I could overhear our host explain to others how everything was behind and customers were pretty much screwed if they expected to have food at their table in a timely fashion.

I glanced at my watch. It was 6 p.m. on a Sunday, the traditional dinnertime in the universe I usually inhabit.

Then something really weird happened. The server came by within 60 seconds, said hello, brought us some bread and returned to take our order.

Was she panicked? Overwhelmed? Out of breath? Not in the least. There were no problems, and it turns out, no reason for the bizarre explanation we got when we walked in.

The food is decent overall, but not as good as it could be. The menu doesn't have a focus or central theme, which means the overall identity of the restaurant remains unclear and confused. The cooking is straightforward in places, sometimes dull, occasionally overwrought, often under-seasoned and, in the case of the "teriyaki prime rib," so blackened it should have come with a chisel or crime scene tape.

We ordered steak and had the option of three styles. We steered clear of the teriyaki style and went for the garlic-style steak. The kitchen is not subtle when it comes to garlic. Cloves blanketed the beef and were piled high on the plate. Take your pick: overdone or disgusting.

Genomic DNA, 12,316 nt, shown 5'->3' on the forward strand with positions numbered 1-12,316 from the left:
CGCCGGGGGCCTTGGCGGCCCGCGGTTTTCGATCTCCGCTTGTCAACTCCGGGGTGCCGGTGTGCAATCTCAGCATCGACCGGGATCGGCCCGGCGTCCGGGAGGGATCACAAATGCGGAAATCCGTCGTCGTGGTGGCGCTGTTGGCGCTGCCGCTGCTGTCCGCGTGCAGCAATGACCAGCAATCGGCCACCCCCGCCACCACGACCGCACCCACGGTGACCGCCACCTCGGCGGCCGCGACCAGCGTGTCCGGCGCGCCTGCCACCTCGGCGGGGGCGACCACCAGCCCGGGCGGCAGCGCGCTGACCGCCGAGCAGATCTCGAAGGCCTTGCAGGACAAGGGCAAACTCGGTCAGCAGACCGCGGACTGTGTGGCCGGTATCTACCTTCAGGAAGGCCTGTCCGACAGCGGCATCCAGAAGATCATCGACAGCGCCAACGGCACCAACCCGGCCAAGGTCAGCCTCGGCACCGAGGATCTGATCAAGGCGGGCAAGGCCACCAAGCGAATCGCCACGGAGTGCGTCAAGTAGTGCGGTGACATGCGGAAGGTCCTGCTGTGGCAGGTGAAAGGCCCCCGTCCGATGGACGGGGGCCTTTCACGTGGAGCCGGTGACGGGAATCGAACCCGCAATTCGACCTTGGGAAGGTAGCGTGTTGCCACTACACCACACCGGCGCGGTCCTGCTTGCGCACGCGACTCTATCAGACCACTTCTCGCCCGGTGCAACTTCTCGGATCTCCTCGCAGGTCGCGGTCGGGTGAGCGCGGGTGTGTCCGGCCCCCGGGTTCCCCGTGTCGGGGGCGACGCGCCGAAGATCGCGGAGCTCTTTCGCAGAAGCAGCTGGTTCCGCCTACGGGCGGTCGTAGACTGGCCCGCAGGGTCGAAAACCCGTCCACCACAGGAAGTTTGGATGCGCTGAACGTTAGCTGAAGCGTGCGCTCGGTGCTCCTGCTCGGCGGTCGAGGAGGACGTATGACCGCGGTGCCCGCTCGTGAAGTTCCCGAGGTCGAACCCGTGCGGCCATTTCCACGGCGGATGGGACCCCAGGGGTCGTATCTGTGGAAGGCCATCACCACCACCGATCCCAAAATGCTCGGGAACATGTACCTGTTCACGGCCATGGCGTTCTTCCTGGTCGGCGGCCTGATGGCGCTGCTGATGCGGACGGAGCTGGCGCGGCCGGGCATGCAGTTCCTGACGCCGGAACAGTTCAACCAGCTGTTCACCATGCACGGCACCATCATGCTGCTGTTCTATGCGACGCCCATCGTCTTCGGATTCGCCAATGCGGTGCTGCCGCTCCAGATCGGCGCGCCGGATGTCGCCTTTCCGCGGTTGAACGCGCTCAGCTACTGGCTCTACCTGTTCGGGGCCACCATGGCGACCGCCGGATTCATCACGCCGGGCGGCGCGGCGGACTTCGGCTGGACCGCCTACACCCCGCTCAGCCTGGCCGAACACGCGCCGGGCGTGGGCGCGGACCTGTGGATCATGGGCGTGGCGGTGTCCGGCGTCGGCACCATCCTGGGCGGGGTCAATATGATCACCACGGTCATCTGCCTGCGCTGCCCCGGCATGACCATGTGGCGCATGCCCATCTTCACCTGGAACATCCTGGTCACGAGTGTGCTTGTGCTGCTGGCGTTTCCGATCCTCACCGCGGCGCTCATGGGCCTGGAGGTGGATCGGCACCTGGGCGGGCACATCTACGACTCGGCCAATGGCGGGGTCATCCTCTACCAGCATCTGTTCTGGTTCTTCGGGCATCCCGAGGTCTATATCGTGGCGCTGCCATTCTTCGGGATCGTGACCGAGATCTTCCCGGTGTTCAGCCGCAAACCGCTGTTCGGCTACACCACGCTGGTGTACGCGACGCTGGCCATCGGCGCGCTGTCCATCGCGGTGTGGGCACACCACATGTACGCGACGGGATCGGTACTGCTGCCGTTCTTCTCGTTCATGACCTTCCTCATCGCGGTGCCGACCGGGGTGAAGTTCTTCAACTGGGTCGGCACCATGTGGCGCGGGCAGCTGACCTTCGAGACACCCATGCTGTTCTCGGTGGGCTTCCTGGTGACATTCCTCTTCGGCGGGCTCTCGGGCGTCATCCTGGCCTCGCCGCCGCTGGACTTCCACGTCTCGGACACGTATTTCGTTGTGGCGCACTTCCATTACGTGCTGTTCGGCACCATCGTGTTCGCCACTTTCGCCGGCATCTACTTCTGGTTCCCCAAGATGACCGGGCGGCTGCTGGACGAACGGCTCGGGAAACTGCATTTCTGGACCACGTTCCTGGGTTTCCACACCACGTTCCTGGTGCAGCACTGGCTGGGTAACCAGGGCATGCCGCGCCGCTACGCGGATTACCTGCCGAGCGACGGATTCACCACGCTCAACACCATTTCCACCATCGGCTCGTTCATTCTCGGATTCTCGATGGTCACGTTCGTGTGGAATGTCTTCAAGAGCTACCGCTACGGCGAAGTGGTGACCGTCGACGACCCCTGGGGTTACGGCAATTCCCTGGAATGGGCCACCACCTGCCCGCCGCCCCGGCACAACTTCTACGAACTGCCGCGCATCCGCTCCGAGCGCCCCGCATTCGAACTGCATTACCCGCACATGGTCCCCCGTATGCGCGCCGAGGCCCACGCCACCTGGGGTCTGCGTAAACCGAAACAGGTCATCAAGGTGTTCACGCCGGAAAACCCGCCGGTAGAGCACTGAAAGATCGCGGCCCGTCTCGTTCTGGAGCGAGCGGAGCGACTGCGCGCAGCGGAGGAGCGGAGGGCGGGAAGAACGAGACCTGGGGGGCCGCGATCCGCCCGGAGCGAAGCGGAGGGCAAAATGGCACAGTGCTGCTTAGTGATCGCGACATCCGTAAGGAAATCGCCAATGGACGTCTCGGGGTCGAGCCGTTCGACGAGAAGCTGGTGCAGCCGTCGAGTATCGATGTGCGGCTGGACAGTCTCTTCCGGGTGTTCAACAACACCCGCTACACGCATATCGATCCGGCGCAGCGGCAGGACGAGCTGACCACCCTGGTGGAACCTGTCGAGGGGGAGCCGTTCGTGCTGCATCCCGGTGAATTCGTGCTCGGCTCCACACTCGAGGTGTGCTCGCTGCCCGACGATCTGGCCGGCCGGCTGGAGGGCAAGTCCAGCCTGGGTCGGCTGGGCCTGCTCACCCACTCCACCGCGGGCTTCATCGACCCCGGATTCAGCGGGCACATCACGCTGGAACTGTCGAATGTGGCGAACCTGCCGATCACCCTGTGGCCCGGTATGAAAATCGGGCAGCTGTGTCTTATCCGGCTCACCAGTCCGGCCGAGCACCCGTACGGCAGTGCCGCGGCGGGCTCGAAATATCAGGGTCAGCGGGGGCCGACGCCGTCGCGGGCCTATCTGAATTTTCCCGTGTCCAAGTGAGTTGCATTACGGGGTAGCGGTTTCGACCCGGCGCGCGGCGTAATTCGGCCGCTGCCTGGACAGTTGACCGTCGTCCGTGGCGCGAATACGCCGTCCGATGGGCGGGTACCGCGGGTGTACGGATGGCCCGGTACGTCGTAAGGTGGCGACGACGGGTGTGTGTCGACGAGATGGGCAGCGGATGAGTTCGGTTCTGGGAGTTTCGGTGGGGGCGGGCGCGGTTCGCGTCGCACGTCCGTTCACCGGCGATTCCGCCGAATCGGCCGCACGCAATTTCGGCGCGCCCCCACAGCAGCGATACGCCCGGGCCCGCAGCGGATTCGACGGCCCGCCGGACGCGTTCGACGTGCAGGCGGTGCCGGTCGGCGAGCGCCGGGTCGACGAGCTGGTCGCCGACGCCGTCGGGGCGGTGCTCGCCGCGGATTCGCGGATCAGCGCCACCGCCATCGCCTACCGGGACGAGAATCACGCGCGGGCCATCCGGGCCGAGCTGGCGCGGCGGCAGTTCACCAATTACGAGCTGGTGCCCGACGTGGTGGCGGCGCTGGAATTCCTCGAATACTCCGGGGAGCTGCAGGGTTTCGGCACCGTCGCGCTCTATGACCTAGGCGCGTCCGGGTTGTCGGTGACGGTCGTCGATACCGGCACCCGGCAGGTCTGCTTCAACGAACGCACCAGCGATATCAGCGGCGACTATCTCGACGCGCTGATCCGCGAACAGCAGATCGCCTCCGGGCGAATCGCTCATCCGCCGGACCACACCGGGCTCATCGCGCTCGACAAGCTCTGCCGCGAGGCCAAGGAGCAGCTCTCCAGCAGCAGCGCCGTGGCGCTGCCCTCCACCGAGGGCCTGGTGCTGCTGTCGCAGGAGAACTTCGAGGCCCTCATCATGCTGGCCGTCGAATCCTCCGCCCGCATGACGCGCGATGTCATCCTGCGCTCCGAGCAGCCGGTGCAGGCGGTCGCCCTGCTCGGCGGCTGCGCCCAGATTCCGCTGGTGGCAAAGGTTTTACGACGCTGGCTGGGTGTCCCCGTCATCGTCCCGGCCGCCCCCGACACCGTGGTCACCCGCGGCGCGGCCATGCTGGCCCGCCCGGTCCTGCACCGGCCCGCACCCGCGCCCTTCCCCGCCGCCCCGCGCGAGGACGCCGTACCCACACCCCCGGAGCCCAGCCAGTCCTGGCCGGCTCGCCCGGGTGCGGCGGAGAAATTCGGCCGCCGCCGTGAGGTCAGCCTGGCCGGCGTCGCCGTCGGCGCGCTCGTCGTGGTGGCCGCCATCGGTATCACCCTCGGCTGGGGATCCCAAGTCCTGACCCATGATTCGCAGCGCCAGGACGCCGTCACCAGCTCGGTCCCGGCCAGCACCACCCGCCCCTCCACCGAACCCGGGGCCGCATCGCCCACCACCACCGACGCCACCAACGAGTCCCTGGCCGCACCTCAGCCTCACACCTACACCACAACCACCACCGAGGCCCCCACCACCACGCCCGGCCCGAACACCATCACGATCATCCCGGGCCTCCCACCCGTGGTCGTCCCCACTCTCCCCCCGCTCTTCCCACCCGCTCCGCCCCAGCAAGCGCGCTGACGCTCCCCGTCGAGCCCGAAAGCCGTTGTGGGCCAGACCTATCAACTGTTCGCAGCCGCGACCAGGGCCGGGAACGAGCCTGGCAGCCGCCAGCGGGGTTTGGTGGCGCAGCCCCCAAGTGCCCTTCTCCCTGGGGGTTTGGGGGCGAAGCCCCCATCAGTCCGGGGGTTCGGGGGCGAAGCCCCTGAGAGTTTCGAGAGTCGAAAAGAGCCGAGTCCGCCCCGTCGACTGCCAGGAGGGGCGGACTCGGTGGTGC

Monte Vista Inn actually has a second menu that lists the specials, which change periodically and include such choices as fresh fish and medallions of elk.

I ordered the mahi mahi, which was described as extremely fresh. Indeed, it was fresh before it was frozen somewhere between the time it was pulled out of the ocean and delivered to Dutch Flat. The fish was small and dull, but the biggest distraction on the plate was the salsa topping the fish – a mix of chopped pineapple and minced raw white onions. That combination was a revelation – they are horrible together. Now I know.

The Southwestern chicken dinner is satisfactory, though the steamed cauliflower and broccoli could be taken to new heights with a little creative thinking. The french fries are good, the sandwiches, including the chicken roll-up, are OK but a tad dull.